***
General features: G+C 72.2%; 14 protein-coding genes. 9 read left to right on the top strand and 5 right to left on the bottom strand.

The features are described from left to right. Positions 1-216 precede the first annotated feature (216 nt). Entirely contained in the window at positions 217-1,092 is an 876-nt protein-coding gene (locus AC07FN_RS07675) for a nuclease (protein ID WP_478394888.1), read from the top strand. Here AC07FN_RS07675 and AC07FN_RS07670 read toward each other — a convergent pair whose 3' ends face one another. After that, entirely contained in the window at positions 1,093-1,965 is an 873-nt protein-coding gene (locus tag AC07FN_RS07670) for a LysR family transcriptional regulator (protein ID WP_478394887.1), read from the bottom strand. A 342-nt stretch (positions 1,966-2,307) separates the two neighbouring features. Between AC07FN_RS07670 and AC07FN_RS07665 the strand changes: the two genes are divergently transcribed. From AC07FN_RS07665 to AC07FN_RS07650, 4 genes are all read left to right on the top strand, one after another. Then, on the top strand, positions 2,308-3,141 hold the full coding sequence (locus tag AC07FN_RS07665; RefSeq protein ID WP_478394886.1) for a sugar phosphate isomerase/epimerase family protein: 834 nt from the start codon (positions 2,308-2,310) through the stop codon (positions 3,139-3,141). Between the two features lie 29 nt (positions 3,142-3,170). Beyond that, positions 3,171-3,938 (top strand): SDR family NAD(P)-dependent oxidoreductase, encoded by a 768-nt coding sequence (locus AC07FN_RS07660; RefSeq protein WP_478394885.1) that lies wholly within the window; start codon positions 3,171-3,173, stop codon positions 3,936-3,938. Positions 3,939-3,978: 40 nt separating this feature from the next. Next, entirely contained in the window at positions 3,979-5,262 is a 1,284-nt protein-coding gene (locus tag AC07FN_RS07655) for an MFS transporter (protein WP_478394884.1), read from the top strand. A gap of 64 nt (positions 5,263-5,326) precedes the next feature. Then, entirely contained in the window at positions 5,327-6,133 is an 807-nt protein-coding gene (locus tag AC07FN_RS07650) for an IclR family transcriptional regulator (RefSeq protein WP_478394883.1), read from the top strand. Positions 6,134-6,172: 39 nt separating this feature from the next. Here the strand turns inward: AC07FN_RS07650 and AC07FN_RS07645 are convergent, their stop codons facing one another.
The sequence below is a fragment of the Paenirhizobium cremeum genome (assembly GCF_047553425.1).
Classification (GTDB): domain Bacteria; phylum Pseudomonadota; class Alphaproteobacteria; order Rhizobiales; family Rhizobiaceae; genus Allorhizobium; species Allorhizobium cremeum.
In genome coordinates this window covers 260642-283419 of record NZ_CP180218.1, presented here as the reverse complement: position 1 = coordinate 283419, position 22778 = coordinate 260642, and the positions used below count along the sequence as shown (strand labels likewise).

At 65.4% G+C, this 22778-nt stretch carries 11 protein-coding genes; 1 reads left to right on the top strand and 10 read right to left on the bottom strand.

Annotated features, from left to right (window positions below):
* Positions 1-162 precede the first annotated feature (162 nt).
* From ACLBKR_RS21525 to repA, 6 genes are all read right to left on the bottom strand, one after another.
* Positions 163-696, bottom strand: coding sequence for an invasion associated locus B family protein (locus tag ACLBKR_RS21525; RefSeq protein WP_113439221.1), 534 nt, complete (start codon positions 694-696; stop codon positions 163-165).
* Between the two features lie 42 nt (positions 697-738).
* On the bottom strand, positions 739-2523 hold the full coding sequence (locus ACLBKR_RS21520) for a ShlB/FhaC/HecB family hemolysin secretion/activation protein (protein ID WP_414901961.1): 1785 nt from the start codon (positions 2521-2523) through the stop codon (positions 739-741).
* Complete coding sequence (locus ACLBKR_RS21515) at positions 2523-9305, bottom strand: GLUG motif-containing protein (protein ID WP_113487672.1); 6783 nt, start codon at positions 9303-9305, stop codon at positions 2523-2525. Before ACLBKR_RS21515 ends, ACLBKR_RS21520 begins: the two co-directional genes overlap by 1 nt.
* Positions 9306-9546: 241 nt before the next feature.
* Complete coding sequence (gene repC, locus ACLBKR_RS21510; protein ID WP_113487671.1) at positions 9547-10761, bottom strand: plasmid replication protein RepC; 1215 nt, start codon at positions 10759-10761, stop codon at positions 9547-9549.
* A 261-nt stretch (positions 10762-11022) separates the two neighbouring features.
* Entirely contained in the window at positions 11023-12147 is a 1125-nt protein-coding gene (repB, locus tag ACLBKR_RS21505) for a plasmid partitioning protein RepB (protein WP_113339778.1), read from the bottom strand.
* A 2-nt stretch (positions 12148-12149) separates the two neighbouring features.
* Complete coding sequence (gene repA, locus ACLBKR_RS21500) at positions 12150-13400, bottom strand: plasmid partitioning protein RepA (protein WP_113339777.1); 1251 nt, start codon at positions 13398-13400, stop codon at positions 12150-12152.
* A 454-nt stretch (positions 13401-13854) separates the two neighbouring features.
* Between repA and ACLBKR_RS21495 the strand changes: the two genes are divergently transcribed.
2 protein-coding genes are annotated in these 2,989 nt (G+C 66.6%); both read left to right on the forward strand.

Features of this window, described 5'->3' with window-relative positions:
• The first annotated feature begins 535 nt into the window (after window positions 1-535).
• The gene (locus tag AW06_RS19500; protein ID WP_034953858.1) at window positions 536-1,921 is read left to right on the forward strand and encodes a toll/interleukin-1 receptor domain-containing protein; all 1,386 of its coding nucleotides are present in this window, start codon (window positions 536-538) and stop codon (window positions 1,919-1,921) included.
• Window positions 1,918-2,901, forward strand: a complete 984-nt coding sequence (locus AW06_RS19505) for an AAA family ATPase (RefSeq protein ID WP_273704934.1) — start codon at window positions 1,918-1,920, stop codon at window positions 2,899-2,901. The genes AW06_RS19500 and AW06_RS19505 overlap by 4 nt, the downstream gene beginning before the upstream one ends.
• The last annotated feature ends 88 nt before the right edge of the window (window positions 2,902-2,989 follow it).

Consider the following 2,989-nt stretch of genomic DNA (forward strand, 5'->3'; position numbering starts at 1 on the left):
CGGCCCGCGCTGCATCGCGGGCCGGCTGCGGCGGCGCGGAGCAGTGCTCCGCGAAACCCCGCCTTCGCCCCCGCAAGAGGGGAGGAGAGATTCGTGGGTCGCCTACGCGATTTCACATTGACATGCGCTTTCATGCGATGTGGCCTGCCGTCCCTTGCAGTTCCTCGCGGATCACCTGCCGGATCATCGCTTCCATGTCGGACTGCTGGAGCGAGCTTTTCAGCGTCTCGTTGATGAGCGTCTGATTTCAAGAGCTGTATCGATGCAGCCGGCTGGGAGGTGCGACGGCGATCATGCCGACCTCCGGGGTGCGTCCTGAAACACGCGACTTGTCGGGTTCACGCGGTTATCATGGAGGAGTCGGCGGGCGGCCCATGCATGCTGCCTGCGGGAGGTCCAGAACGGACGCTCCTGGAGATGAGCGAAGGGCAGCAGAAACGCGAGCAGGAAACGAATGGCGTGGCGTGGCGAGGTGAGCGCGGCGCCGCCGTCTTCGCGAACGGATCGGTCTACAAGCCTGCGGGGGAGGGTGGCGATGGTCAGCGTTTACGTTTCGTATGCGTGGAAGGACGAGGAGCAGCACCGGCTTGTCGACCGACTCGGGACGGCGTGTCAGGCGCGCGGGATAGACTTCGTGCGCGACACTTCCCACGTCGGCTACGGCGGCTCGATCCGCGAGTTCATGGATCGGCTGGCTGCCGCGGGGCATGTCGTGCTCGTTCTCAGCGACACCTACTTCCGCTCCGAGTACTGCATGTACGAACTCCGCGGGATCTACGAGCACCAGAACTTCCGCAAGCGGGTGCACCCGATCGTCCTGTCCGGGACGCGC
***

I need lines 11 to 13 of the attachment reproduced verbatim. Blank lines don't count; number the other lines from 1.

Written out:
* Between the two features lie 42 nt (positions 697-738).
* On the bottom strand, positions 739-2523 hold the full coding sequence (locus ACLBKR_RS21520) for a ShlB/FhaC/HecB family hemolysin secretion/activation protein (protein ID WP_414901961.1): 1785 nt from the start codon (positions 2521-2523) through the stop codon (positions 739-741).
* Complete coding sequence (locus ACLBKR_RS21515) at positions 2523-9305, bottom strand: GLUG motif-containing protein (protein ID WP_113487672.1); 6783 nt, start codon at positions 9303-9305, stop codon at positions 2523-2525. Before ACLBKR_RS21515 ends, ACLBKR_RS21520 begins: the two co-directional genes overlap by 1 nt.